Thursday, September 13, 2018

Review: The Demon Race by Alexandria Warwick

*The Demon Race will be released Tuesday, September 18th in Ebook and Paperback formats!*

The Demon Race by Alexandria Warwick
Wolf Publishing, 2018
Ebook ARC. 351 pages.

About The Demon Race:
"A race across the desert. 
An unimaginable prize. 

It occurs once every thousand years: the Demon Race. A test of will and strength, it is a race across the Saraj, a fight for the prize of a lifetime. And it is the key to Namali Hafshar’s freedom. 

When shy, seventeen-year-old Namali learns of her arranged marriage, she flees home and enters the Demon Race for the chance to change her fate. But to compete, she must cross the Saraj on a daeva, a shadow demon that desires its own reward: to infect her soul with darkness. 

Namali soon learns the desert holds more dangers than meets the eye. The only person she can trust is Sameen, a kind competitor seeking his own destiny. As her affection for him grows, however, so too does the darkness in her heart. 

In this race of men and demons, only one can win. But the price of winning might be more than Namali is willing to pay."

Going into The Demon Race, I expected an adventurous YA novel that was on the darker side, but still something relatively 'of the norm.' I did not expect such a dark, emotional, character-driven, all-around stunning journey to find oneself. I am more than thrilled about this book. This is a standalone fantasy with a Middle Eastern-inspired desert setting and an abundance of demons and daevas. There is a very minor romantic aspect of this book, but it does not overtake the story and there is really nothing physical. There is, however, plenty of violence and disturbing aspects of this novel, so if that's not your thing then I would just keep that in mind.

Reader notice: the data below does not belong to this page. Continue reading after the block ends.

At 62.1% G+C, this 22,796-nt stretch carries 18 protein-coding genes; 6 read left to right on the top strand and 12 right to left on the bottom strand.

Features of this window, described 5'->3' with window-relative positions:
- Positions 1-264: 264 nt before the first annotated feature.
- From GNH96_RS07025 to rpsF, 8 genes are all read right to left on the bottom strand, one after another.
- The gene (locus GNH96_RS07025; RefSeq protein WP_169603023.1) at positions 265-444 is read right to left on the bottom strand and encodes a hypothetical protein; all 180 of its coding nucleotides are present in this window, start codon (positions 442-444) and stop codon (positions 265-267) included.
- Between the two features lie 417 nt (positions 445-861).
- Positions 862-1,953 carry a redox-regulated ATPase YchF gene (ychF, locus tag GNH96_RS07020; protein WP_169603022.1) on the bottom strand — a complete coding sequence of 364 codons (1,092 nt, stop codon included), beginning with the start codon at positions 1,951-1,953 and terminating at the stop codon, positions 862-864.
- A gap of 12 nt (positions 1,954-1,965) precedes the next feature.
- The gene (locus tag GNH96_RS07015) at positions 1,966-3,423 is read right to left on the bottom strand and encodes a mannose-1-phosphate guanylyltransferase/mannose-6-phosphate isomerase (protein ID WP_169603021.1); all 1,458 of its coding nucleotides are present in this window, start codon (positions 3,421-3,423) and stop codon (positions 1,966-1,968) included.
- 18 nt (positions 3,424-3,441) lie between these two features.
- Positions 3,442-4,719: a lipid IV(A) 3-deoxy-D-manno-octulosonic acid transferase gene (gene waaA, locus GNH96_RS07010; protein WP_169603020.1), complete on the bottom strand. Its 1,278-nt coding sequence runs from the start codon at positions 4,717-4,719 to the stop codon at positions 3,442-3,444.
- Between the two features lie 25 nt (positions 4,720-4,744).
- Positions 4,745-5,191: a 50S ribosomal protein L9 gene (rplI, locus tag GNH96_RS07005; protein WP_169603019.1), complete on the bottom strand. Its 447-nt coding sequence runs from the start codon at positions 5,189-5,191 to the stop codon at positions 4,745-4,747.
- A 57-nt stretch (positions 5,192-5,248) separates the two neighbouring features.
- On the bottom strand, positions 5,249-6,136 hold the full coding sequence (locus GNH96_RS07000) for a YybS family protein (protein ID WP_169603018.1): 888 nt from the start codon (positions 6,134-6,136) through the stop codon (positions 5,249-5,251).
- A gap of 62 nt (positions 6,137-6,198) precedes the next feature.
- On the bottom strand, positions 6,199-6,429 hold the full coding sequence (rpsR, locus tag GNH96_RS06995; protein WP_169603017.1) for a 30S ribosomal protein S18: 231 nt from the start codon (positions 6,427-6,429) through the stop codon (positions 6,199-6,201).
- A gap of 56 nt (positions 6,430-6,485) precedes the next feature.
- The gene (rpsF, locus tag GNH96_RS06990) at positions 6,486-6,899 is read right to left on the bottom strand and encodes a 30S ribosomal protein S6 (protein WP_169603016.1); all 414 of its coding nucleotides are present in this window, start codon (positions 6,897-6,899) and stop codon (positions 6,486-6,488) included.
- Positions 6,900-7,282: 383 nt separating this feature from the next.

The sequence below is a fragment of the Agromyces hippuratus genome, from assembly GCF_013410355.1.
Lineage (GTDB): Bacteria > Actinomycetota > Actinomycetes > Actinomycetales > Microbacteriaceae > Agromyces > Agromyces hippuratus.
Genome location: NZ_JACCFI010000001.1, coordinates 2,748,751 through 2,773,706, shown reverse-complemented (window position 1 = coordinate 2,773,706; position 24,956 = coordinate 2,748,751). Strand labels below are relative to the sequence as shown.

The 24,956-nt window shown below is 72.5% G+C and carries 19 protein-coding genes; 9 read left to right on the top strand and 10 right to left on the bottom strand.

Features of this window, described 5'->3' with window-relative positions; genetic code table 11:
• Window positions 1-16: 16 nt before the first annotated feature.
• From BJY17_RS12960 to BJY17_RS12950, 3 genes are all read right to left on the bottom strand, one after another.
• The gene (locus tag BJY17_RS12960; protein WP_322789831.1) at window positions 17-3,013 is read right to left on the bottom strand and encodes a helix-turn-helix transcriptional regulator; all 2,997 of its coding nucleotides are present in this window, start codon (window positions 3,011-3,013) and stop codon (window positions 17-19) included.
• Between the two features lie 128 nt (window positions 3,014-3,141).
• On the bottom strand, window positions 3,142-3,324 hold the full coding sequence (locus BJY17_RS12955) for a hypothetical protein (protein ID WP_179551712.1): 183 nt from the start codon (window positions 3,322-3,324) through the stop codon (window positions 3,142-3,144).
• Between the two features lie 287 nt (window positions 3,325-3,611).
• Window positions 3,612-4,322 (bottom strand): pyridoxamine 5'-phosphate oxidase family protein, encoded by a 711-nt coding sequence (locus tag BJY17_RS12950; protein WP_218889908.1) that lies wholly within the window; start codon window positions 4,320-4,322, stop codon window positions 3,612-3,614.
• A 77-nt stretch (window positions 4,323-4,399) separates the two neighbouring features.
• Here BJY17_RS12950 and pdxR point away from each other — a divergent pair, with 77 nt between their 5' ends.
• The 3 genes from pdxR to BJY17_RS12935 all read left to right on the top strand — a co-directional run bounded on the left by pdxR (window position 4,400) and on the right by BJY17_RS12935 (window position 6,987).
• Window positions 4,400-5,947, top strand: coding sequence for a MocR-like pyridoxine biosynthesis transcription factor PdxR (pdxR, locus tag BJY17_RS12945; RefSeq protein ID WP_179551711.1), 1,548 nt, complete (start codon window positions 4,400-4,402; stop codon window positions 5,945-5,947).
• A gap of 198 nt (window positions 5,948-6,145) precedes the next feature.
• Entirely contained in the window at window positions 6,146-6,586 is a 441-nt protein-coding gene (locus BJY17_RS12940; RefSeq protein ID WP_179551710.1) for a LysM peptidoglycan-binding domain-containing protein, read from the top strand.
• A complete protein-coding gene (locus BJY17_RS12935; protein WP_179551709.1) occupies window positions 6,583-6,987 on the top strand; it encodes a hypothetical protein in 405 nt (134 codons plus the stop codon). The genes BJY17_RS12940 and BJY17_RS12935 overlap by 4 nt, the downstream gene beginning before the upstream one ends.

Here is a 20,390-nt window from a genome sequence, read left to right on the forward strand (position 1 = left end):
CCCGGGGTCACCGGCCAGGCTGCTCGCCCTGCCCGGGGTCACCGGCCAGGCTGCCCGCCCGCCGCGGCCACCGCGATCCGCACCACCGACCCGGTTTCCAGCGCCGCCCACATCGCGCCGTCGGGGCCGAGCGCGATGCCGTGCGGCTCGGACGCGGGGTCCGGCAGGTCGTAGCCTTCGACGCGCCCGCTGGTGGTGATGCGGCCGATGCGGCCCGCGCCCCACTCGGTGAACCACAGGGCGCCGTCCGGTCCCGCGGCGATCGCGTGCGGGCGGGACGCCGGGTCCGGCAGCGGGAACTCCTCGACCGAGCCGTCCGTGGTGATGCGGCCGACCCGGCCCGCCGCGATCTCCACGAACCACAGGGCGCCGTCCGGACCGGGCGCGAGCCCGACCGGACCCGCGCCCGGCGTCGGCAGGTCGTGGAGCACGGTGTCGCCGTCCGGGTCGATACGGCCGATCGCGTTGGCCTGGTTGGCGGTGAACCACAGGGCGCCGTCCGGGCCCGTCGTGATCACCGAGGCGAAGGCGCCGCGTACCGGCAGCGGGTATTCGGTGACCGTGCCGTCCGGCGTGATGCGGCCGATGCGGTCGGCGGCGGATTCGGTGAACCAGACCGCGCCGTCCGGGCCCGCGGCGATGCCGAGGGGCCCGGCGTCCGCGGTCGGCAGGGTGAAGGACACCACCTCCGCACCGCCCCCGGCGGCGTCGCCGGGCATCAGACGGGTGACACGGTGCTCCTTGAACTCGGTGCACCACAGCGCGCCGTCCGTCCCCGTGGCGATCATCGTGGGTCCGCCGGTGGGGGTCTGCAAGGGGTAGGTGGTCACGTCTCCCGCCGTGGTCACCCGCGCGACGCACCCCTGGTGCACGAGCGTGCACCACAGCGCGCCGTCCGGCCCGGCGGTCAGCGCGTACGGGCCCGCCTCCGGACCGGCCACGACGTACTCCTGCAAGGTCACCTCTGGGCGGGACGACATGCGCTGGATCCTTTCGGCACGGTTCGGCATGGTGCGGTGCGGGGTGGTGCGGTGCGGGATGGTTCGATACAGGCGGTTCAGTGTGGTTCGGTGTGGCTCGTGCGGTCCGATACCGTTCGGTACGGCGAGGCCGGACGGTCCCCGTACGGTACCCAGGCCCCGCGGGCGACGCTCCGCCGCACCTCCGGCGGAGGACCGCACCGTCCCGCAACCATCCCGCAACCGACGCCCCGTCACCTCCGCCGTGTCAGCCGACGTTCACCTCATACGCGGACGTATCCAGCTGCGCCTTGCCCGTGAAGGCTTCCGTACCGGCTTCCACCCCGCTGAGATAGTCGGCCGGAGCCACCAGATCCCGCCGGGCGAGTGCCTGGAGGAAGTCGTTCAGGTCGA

The culture of this world is Middle Eastern-inspired, but with its own set of gods and religion that I really enjoyed learning about. I love that Warwick created some strong religious stories and rituals around this culture that really cemented it as something that felt authentic. At the same time, however I would have also loved to know even more about some of the other major gods or players. One small disappointment I had was with the daevas themselves. I won't go into the role they play itself because it's a small surprise, but I wanted to know more about them and what they were like. They were a clear representation of evil and sort of 'infected' people with their evil, but I would have liked to have them described more often or even expanded upon whether they had any sort of personality. This is a minor issue, but it is one that would have brought this book to life even more for me and intrigued me even more.

Our main protagonist, Namali, lost her mother a few years prior to the start of the events of this book and has been living alone with her father ever since. Her father has been closed off to her since her mother's death, and at the very beginning of the novel Namali is informed that she will be married off to a merchant, something she does not want to do. I thought Namali was a great character. She's not without her flaws, but she's a surprisingly steadfast young woman who knows what she wants--and what she doesn't--and will do anything she can do get it, a determination that she didn't even realize she had in the beginning of the book. As mentioned, this is a majorly character-driven book, so Namali's development throughout the events of the story are incredibly important and also written extremely well. She's a bit on the quiet side and is often unsure of herself, but at various moments of the book she begins to find her own bravery and find out who she truly is and what she wants from her life. Namali's entire journey through darkness, despair, anger, and hope is something that I found beautiful and that affected me deeply, as I could relate to many of the feelings Namali struggled with, even though our situations are of course vastly different.